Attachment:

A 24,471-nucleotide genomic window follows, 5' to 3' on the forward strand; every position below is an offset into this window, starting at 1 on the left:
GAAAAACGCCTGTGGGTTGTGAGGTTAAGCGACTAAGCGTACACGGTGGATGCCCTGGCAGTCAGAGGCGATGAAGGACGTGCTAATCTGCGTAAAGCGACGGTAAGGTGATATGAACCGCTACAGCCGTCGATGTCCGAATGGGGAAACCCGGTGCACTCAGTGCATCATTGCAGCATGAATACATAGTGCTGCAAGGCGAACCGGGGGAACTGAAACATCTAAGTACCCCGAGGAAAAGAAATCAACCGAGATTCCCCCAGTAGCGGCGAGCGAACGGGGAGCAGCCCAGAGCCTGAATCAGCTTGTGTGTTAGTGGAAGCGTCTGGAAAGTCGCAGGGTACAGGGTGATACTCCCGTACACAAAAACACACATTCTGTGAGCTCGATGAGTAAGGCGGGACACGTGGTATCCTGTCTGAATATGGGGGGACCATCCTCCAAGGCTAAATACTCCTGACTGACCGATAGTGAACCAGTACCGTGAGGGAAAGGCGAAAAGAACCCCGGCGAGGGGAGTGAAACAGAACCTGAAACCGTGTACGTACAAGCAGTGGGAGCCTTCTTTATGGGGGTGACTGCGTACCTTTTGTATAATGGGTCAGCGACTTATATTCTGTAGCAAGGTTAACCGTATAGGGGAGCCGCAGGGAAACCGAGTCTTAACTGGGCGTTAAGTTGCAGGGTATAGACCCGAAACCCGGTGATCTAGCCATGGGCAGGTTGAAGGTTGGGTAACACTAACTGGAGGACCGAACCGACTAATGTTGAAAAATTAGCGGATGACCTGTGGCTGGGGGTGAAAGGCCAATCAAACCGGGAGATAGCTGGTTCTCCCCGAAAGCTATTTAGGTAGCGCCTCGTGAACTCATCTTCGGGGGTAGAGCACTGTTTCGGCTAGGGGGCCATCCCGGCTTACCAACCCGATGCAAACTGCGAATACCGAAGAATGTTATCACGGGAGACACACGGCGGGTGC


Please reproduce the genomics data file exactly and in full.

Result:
A 24,471-nucleotide genomic window follows, 5' to 3' on the forward strand; every position below is an offset into this window, starting at 1 on the left:
GAAAAACGCCTGTGGGTTGTGAGGTTAAGCGACTAAGCGTACACGGTGGATGCCCTGGCAGTCAGAGGCGATGAAGGACGTGCTAATCTGCGTAAAGCGACGGTAAGGTGATATGAACCGCTACAGCCGTCGATGTCCGAATGGGGAAACCCGGTGCACTCAGTGCATCATTGCAGCATGAATACATAGTGCTGCAAGGCGAACCGGGGGAACTGAAACATCTAAGTACCCCGAGGAAAAGAAATCAACCGAGATTCCCCCAGTAGCGGCGAGCGAACGGGGAGCAGCCCAGAGCCTGAATCAGCTTGTGTGTTAGTGGAAGCGTCTGGAAAGTCGCAGGGTACAGGGTGATACTCCCGTACACAAAAACACACATTCTGTGAGCTCGATGAGTAAGGCGGGACACGTGGTATCCTGTCTGAATATGGGGGGACCATCCTCCAAGGCTAAATACTCCTGACTGACCGATAGTGAACCAGTACCGTGAGGGAAAGGCGAAAAGAACCCCGGCGAGGGGAGTGAAACAGAACCTGAAACCGTGTACGTACAAGCAGTGGGAGCCTTCTTTATGGGGGTGACTGCGTACCTTTTGTATAATGGGTCAGCGACTTATATTCTGTAGCAAGGTTAACCGTATAGGGGAGCCGCAGGGAAACCGAGTCTTAACTGGGCGTTAAGTTGCAGGGTATAGACCCGAAACCCGGTGATCTAGCCATGGGCAGGTTGAAGGTTGGGTAACACTAACTGGAGGACCGAACCGACTAATGTTGAAAAATTAGCGGATGACCTGTGGCTGGGGGTGAAAGGCCAATCAAACCGGGAGATAGCTGGTTCTCCCCGAAAGCTATTTAGGTAGCGCCTCGTGAACTCATCTTCGGGGGTAGAGCACTGTTTCGGCTAGGGGGCCATCCCGGCTTACCAACCCGATGCAAACTGCGAATACCGAAGAATGTTATCACGGGAGACACACGGCGGGTGC